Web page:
"It’s got something to do with love. With having the discipline to talk out of the part of yourself than can love instead of the part that just wants to be loved."
Just as I love flares, I love fans and propellers. We came to the roof and it was dead. The visual was dead. I said, ‘I want something like spinning wheels on top of the roof to give it some movement.’ The art department said, ‘Why would spinning wheels be on the roof?’ I said, ‘Maybe they’re cooling conditioners.’ They said, ‘Cooling conditioners aren’t like that.’ I said, ‘I don’t give a shit.’ So, on the spot, we made up some hardboard pieces and gaffer-taped film cans on the end of them, sprayed the whole bloody lot black and stood them up. They were pushed by the crew before we shot, and the roof came alive.
"I decided early on not to do the usual things or give the movie any kind of spooky lights that you typically saw in horror films. Instead, it all had to transform from something real and from a source. So you can see on the left side of the frame that there’s one lamp that’s turned off, while the lamp on the other side is on. And of course, we added some as well. My cinematographer, Owen Roizman, was very careful to keep the lighting cold and sort of eerie, but all of it came from a source. The lights were all filtered for night, and it was an interior, and everything is given a kind of realistic foundation."
William Friedkin on The Exorcist
"I’ve found that the line between comedy and drama when you’re directing is very, very thin. Sometimes, it’s so thin that you can’t even recognize it. W.C. Fields said that all great comedy is rooted in cruelty and pain, and that’s how I try to conduct my own work."
Robert Zemeckis, Far Sighted
Phil Lord & Chris Miller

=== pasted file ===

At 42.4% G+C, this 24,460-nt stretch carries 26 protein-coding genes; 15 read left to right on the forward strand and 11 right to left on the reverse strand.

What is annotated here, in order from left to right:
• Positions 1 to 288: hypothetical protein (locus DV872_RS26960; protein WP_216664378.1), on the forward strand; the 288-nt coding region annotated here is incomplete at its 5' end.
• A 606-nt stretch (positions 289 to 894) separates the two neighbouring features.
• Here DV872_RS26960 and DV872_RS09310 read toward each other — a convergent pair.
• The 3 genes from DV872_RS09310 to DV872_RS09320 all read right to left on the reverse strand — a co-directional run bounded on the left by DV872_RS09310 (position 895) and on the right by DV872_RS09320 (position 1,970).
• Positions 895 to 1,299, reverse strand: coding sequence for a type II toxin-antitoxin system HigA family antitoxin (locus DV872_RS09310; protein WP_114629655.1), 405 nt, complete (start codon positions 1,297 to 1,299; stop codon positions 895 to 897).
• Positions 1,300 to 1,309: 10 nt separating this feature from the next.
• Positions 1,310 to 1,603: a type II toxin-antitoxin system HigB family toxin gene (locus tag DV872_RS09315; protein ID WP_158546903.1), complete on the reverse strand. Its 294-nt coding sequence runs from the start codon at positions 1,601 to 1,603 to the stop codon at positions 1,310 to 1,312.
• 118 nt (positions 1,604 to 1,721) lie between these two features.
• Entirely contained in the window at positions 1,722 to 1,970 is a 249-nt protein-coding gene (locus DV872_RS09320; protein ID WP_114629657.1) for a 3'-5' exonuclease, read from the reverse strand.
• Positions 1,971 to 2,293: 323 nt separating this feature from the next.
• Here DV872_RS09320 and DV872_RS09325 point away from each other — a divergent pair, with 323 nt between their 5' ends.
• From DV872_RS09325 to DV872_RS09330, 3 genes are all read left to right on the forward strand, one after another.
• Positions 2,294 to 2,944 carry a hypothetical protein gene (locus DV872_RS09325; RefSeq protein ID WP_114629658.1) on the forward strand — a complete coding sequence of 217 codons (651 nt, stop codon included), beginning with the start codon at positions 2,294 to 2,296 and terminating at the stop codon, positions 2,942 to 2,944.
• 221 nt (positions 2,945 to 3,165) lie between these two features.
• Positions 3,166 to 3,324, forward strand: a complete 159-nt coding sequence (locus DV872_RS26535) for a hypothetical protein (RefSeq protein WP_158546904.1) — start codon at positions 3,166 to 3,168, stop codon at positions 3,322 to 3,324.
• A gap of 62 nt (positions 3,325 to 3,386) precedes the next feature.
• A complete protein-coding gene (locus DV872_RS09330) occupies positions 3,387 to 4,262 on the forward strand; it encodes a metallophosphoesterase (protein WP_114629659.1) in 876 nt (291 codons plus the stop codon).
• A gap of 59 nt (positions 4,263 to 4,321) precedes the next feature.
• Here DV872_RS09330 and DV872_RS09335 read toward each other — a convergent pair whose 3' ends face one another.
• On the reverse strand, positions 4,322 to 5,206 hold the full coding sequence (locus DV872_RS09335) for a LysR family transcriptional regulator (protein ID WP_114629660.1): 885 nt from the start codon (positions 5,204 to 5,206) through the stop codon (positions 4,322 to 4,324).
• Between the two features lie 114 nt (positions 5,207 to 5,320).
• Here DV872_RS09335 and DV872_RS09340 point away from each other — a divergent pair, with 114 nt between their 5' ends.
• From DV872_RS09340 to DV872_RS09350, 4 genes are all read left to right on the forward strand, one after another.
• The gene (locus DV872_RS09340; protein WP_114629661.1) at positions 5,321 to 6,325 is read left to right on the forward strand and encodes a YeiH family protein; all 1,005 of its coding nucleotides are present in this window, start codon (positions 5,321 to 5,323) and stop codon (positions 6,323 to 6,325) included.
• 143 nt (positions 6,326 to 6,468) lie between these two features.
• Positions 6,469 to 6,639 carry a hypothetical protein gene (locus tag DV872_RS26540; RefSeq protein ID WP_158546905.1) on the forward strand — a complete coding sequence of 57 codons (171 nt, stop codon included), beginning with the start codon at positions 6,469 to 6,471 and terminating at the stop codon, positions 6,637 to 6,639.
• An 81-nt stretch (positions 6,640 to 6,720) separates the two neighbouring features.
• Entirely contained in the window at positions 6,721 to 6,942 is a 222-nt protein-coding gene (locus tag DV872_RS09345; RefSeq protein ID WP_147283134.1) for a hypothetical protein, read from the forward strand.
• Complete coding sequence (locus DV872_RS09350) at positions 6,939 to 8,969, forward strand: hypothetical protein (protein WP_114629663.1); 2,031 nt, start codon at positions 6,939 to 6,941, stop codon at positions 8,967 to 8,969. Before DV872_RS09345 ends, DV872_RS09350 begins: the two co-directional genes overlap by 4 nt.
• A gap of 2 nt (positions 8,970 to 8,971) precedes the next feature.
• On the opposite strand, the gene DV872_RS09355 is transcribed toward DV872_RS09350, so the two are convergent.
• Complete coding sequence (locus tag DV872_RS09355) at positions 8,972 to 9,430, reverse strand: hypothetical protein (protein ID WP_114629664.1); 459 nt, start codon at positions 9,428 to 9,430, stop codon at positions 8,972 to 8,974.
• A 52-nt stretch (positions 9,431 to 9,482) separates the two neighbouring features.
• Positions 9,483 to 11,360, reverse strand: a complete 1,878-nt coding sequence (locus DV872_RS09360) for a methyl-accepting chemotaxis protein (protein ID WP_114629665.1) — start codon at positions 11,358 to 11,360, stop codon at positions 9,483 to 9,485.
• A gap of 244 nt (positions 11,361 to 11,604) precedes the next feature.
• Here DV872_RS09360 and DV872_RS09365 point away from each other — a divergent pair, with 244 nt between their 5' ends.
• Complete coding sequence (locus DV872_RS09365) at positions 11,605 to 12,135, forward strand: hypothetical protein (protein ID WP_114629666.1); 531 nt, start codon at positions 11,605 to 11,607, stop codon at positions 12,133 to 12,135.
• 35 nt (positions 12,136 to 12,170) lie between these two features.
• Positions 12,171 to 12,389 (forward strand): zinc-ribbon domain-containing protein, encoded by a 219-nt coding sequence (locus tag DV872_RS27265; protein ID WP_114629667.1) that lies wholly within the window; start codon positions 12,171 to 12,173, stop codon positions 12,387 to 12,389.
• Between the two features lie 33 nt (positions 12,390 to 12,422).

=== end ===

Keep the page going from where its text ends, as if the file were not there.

cinematographer eigil bryld on designing a uniform look for ‘house of cards’ with director david fincher:
fincher’s ground rules included “no steadicam, no handheld and no zoom lenses.” […] “to a great extent, moves are on the dolly or the boom. we wanted to use the space more so people would grow larger in the frame or move away and get smaller. we went for a more composed look; even though we had very shallow focus, we tried to create deep compositions all the time to add a sense of drama and power, and the 2:1 aspect ratio really helped with that.”
the entire show was shot on arri/zeiss master primes, mostly the 27mm and 35mm. ”we used longer lenses at times for close-ups, but we never wanted the sense of space to disappear,” says bryld.”
zoe barnes gets three sizes of coverage in the scene above, each inching higher and closer to the eyeline.
also, the A and B cameras are usually kept very close, often stacked one on top of the other. ”we typically had one camera doing a low-angle wide over and the other doing a tight over,” says bryld. continuity is key. ”if you have perfect continuity, i think it almost creates a hypnotic universe, like you’re almost experiencing something in real time. in fincher’s world, you have to respect space and time, and two cameras help with that.”